The hatred for people in business by Nehru stands out when one compares the treatment meted out to Bhaai Pratap as compared to TT Krishnamachari. He was forced to resign from the post of Finance Minister on 18 February 1958 after the Mundhra scandal broke out wherein his complicit involvement was discovered. He was re-elected in 1962, and Jawaharlal Nehru had offered him any cabinet position except that of the Finance ministry but was rehabilitated in 1962 as a cabinet minister without a post and again as the Finance Minister, a position that he held until 1966. TT Krishnamachari was a businessman also and founded the TTK Group, but his being a Congress politician not only saved him but got him the post of Finance Minister, again.
Many people in business lost their life due to the policies of the then government. Another businessman, freedom fighter, a philanthropist who suffered and died due to government policies was Dan Singh Bisht (1906 – 10 September 1964). He had to sell the plant he had set up at a discount, sensing no solution, as the Government had refused his machinery to leave Calcutta Port despite having first authorised Dan Singh Bist to take a hefty loan to procure the same.
Nehru’s approach was very different when it came to multinationals. Nehru facilitated IBM’s entry into India in 1951. It had 80% market share in India and had control over products to be marketed to India, i.e. It controlled the development of the computing industry. IBM would bring old machines to India and refurbish them, then lease them to the government at inflated rates.
Vikram Sarabhai, who headed the government Electronics Committee, intervened. IBM defended its practice, stating that it was trying to meet the nation’s policy of gradual growth. Finally under the non-Congress regime, as per FERA guidelines, IBM had to reduce its equity ownership to 26%, which the company did not accept. As it did not comply with FERA, IBM was asked to exit India in 1977. (Multinational Enterprises in India)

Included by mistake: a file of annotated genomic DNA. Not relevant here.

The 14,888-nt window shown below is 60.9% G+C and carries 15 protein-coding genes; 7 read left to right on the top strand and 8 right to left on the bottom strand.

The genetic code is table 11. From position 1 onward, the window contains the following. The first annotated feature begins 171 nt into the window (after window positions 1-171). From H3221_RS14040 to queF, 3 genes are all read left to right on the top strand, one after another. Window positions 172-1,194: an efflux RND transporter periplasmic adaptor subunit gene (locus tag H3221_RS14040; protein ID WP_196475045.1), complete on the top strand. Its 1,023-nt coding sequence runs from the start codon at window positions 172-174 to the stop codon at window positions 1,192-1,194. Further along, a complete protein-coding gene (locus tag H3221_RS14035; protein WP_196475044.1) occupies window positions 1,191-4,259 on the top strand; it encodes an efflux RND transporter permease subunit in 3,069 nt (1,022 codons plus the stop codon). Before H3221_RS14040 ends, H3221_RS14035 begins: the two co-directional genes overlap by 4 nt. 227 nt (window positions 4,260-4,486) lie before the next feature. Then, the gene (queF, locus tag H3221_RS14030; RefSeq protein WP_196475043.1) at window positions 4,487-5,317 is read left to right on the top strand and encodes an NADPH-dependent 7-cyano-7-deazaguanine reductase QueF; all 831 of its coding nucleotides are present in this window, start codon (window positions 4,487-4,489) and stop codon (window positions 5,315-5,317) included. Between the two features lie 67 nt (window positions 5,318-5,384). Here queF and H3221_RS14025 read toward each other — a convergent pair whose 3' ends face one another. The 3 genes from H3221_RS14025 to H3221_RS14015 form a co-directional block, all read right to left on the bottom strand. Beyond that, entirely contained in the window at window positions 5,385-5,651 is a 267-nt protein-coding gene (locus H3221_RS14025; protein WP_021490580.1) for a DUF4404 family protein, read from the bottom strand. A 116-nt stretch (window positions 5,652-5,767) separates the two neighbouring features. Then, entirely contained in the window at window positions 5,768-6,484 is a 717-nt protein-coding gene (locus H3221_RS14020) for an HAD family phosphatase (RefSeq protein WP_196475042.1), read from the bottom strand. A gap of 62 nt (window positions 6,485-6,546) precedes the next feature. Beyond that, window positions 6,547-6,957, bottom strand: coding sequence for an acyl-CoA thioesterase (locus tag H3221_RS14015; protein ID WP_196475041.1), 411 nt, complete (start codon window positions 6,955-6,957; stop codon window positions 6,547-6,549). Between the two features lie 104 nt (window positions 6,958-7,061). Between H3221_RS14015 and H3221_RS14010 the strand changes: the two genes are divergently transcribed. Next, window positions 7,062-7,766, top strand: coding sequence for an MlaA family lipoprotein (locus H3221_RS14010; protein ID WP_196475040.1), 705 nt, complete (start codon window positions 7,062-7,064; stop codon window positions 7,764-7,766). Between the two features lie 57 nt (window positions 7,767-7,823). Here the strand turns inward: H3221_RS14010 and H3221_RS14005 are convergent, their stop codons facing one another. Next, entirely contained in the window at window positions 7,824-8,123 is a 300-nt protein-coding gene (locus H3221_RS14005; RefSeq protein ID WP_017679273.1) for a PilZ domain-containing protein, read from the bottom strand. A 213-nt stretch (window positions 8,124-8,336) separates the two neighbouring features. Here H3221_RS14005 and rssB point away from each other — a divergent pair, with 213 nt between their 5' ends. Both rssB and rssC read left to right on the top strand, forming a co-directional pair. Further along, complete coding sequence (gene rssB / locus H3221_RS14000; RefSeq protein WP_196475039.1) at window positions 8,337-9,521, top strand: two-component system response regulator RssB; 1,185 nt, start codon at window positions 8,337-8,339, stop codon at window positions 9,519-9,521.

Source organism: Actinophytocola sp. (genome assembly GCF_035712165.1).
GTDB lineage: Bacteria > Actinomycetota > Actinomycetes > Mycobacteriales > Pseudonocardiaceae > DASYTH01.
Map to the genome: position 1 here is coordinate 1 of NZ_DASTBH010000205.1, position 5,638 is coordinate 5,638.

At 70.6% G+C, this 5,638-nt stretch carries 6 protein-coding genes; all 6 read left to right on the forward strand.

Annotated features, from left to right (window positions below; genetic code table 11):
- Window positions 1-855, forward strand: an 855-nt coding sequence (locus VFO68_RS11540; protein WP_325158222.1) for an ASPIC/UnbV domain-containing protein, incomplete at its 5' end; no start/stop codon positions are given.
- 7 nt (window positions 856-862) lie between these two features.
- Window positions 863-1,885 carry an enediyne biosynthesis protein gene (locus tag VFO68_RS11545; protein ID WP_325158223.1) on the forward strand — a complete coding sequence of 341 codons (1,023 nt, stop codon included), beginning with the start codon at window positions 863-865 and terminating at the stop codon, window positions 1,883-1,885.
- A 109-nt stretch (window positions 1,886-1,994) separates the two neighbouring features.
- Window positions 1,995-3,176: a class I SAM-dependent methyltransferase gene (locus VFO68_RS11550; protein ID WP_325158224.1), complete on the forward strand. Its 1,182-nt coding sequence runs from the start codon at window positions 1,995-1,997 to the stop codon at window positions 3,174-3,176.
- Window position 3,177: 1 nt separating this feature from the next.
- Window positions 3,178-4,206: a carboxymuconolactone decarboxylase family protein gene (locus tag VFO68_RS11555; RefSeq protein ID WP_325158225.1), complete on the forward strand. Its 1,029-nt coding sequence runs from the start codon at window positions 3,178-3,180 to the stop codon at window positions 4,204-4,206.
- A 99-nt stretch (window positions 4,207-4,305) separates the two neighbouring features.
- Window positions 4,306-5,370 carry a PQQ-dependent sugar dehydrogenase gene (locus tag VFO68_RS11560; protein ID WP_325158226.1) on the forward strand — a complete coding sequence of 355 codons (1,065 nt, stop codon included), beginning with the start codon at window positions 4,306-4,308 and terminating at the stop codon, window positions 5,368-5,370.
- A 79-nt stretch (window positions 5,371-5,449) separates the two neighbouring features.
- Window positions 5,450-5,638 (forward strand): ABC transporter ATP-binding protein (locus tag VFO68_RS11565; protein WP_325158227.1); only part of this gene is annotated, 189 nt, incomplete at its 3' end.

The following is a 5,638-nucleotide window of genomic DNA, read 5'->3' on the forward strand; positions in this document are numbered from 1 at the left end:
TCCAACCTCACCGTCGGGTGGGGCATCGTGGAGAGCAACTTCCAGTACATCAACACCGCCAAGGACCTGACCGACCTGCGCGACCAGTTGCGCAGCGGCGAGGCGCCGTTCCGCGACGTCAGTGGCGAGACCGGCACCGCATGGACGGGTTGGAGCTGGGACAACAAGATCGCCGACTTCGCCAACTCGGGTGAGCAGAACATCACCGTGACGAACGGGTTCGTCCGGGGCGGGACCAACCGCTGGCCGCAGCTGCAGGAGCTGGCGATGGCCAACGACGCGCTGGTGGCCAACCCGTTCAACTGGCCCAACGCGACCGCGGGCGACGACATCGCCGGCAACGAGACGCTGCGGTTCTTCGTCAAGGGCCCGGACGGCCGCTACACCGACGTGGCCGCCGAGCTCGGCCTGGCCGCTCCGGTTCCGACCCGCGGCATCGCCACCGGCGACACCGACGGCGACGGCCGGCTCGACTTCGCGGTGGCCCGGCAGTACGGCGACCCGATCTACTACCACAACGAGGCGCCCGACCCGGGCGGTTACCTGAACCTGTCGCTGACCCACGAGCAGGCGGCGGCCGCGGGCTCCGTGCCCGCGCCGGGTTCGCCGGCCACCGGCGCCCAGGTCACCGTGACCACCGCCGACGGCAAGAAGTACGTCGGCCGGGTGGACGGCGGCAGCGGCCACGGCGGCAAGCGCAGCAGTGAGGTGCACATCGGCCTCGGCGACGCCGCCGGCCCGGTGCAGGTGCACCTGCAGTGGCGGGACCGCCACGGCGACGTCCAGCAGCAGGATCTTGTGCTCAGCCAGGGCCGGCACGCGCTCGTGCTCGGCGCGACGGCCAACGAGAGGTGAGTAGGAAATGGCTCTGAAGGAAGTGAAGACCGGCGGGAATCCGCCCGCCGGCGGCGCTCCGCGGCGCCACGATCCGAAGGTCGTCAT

Things were no different under Indira Gandhi. Viren J. Shah (12 May 1926 – 9 March 2013) another Gandhian businessman and a friend of Indira Gandhi was arrested when he opposed emergency. Viren Shah was arrested under The Maintenance of Internal Security Act, 1971 and clamped in Arthur Road Jail, Bombay for six months before he was moved to Tihar Jail, Delhi where he remained for another three months. His son Rajesh Shah received a message from an intermediary, a retired civil servant, who was the all-powerful Congress boss in Bombay advising that Viren Shah should become an approver and if he did, everything would be forgiven. Perhaps he could have won a few precious licenses for his company, too, that way! The advice was rejected instantly, without hesitation by Rajesh Shah who did not feel the need even to consult his father.
License Raj created under Nehru – Indira gave birth to the institutionalised corruption, and people in business were blamed for all this. By the end of the 20th century, the image of people in business from Shresthi was converted into an image of Asura, by the politicians.
In spite of all these, Bharteeya businessman has always stood for Bharat. He has gone on to serve the motherland in all possible ways.
After Pokhran II, i.e. test of the nuclear bomb in May 1998, US firms were banned from exporting anything to 200 Indian organisations which included both government and private entities. The list named private organisations like Kirloskar Brothers, Godrej & Boyce, Larsen & Toubro, Walchand-Nagar Industries etc. None of the organisations regretted their decisions to stand with motherland’s security though they suffered huge financial losses. One can recount many such instances.
Bharateeya people in business have been a class apart from the businessmen across the world and have contributed in different ways and different walks of life from time immemorial. He is honest and ethical, something for which international community has vouched for, from time immemorial.
– Sandeep Singh